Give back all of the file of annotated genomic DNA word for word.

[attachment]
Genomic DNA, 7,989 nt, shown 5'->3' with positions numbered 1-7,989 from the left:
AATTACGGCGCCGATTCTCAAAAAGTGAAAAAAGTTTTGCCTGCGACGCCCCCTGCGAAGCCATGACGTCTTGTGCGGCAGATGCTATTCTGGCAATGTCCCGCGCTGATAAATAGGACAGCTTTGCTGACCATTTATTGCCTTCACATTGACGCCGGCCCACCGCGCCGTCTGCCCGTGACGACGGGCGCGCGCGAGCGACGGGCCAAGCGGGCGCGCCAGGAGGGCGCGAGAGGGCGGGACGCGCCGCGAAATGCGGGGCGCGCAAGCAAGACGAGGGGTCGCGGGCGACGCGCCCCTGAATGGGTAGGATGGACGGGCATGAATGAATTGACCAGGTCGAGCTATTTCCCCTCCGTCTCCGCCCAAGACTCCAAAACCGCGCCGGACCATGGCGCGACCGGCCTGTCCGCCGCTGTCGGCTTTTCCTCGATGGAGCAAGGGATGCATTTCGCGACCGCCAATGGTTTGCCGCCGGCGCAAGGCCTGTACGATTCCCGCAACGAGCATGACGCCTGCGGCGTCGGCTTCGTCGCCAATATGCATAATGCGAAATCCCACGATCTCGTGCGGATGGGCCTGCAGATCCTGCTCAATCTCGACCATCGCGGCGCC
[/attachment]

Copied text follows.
Genomic DNA, 7,989 nt, shown 5'->3' with positions numbered 1-7,989 from the left:
AATTACGGCGCCGATTCTCAAAAAGTGAAAAAAGTTTTGCCTGCGACGCCCCCTGCGAAGCCATGACGTCTTGTGCGGCAGATGCTATTCTGGCAATGTCCCGCGCTGATAAATAGGACAGCTTTGCTGACCATTTATTGCCTTCACATTGACGCCGGCCCACCGCGCCGTCTGCCCGTGACGACGGGCGCGCGCGAGCGACGGGCCAAGCGGGCGCGCCAGGAGGGCGCGAGAGGGCGGGACGCGCCGCGAAATGCGGGGCGCGCAAGCAAGACGAGGGGTCGCGGGCGACGCGCCCCTGAATGGGTAGGATGGACGGGCATGAATGAATTGACCAGGTCGAGCTATTTCCCCTCCGTCTCCGCCCAAGACTCCAAAACCGCGCCGGACCATGGCGCGACCGGCCTGTCCGCCGCTGTCGGCTTTTCCTCGATGGAGCAAGGGATGCATTTCGCGACCGCCAATGGTTTGCCGCCGGCGCAAGGCCTGTACGATTCCCGCAACGAGCATGACGCCTGCGGCGTCGGCTTCGTCGCCAATATGCATAATGCGAAATCCCACGATCTCGTGCGGATGGGCCTGCAGATCCTGCTCAATCTCGACCATCGCGGCGCC